Recession for a Year. I Told You So!

Monday, December 1, 2008
By Faisal Laljee

It comes as no shock to me, that the National Bureau of Economic Research confirmed today that we have been in a recession for almost a year. In fact, it makes me laugh. I find it utterly ridiculous how long it takes for NBER to determine the point at which we entered a recession. Back in January of this year, I had written in my post titled “Stay Away from Consumer Stocks“,

“Oh and by the way, we are definitely in a recession. No doubt about it. I said it last April and you will see that it will be officially announced at some point during Q1 that the US economy entered a recession back in Q3 of last year.”

So I guess I gave NBER too much credit. I thought that they would have got it earlier this year, that the recession really started back in late 2007. It is not often in this market that I get to say I told you so, so let me do this right “I told you so!” There, I feel better.

Here is what S&P Chief Economist David Wyss had to say today regarding the recession:
Last month, I wrote about the Top 10 Reasons why the Market is Down. Those same reasons are why the Dow dropped 600 points today.

Speaking of I-told-you-so’s, I also wanted to highlight something else I had talked about back in 2006 – The housing market. Back then, my post met with some serious debate and it would be a good time to highlight some of the key points I made back then, which appear to have been right in retrospect. In the post titled “Is the Housing Market Doomed?”, I wrote:

“Is the housing market doomed? Let’s see:
  • The number of people defaulting on the very first payment is sharply higher these last couple of months. Shows that people refinancing at current rates or buying at these prices cannot afford the rates they are getting and homes they are buying.
  • Housing inventory levels are at multi-year highs. It takes time for municipalities to issue permits for new residential development. Such permits are finally being issued for applications submitted 12-18 months ago, causing supply to rise at a time when demand is low due to high prices.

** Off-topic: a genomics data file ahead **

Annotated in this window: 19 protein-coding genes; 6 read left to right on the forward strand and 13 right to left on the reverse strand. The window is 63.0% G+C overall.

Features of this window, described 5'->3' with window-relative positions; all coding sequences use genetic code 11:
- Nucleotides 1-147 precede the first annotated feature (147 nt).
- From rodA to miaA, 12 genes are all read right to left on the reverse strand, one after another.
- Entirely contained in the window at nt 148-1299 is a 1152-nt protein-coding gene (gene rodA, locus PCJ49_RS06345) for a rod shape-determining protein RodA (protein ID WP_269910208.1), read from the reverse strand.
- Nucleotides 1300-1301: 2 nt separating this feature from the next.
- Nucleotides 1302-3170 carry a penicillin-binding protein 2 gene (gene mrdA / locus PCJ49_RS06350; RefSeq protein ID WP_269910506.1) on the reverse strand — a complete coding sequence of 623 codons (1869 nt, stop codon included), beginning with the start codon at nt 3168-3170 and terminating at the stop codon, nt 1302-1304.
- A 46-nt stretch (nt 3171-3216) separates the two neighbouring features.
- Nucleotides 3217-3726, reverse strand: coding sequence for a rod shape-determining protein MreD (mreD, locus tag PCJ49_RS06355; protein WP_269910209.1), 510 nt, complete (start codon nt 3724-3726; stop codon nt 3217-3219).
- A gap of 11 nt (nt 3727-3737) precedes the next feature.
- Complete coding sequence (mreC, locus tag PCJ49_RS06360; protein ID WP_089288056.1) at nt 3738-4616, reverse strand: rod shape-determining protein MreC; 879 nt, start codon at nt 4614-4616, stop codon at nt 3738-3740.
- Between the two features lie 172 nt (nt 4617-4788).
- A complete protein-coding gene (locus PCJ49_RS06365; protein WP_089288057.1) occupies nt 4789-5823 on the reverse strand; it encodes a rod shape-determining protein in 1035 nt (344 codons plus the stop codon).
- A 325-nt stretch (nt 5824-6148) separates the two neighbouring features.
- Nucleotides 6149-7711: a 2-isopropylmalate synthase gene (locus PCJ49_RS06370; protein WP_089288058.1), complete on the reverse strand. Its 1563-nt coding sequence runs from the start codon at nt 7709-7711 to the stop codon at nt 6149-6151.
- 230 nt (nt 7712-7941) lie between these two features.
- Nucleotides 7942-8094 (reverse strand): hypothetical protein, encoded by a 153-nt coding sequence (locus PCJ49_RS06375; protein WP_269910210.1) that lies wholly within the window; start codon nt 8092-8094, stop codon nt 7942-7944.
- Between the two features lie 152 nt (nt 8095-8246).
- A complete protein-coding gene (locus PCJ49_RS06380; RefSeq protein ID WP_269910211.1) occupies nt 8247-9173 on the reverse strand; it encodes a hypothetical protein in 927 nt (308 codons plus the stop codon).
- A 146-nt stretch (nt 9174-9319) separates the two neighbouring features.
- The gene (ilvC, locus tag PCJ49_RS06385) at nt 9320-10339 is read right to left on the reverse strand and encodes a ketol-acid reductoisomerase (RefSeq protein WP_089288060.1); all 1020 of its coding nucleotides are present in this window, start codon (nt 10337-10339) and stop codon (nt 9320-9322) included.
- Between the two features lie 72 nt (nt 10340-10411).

• Wage growth has not kept up with increase in home prices, rising rates, gas and energy prices and inflation.
  • Home Builders desperate to lure doubtful buyers are offering major incentives like free upgrades, appliances or 6 months no interest financing much like auto manufacturers. Look what happened to the auto business.
  • Consumers are finally tapped out. They used equity in their homes to off-set lack of wage growth. Now they don’t have any equity, in fact, if they sell their homes, they will owe more than their home is worth.”

“…. we are no where near the end of the housing bottom. The “soft” landing is going to be a little harder than most people expect. While houses are not going to dump 50%, the next 6-12 months will see houses specially in markets like Southern California, Florida and New York go down by another 15-30%.”

Looks like I got that one right too. I have also mentioned in the past that pumping money into the system, issuing bonds, bailing out some of the firms is not the way to go. Recession is part of any economy and we needed to have let it happen rather than try to avert it. The more we avert it, the more we exacerbate it.

Jim Rogers seems to be of the same opinion. Earlier this year, he told CNBC to abolish the federal reserve completely:

– Faisal Laljee

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